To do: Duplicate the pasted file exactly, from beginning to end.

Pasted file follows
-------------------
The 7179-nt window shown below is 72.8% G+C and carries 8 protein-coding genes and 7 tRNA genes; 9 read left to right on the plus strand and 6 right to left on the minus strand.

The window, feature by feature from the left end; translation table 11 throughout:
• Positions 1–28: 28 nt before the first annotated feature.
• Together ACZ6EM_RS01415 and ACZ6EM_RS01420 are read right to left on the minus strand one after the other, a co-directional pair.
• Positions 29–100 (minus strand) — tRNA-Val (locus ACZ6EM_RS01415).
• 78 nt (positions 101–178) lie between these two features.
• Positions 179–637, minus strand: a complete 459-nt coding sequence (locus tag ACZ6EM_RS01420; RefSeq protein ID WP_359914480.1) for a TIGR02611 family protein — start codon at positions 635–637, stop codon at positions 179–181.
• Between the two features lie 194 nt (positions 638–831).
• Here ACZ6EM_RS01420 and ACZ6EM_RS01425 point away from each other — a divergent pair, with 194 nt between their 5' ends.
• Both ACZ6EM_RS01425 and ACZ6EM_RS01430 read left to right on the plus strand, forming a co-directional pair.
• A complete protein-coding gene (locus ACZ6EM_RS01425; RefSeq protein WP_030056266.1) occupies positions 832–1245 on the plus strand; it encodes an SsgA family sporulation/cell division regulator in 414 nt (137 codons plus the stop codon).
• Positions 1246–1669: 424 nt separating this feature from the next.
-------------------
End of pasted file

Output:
The 7179-nt window shown below is 72.8% G+C and carries 8 protein-coding genes and 7 tRNA genes; 9 read left to right on the plus strand and 6 right to left on the minus strand.

The window, feature by feature from the left end; translation table 11 throughout:
• Positions 1–28: 28 nt before the first annotated feature.
• Together ACZ6EM_RS01415 and ACZ6EM_RS01420 are read right to left on the minus strand one after the other, a co-directional pair.
• Positions 29–100 (minus strand) — tRNA-Val (locus ACZ6EM_RS01415).
• 78 nt (positions 101–178) lie between these two features.
• Positions 179–637, minus strand: a complete 459-nt coding sequence (locus tag ACZ6EM_RS01420; RefSeq protein ID WP_359914480.1) for a TIGR02611 family protein — start codon at positions 635–637, stop codon at positions 179–181.
• Between the two features lie 194 nt (positions 638–831).
• Here ACZ6EM_RS01420 and ACZ6EM_RS01425 point away from each other — a divergent pair, with 194 nt between their 5' ends.
• Both ACZ6EM_RS01425 and ACZ6EM_RS01430 read left to right on the plus strand, forming a co-directional pair.
• A complete protein-coding gene (locus ACZ6EM_RS01425; RefSeq protein WP_030056266.1) occupies positions 832–1245 on the plus strand; it encodes an SsgA family sporulation/cell division regulator in 414 nt (137 codons plus the stop codon).
• Positions 1246–1669: 424 nt separating this feature from the next.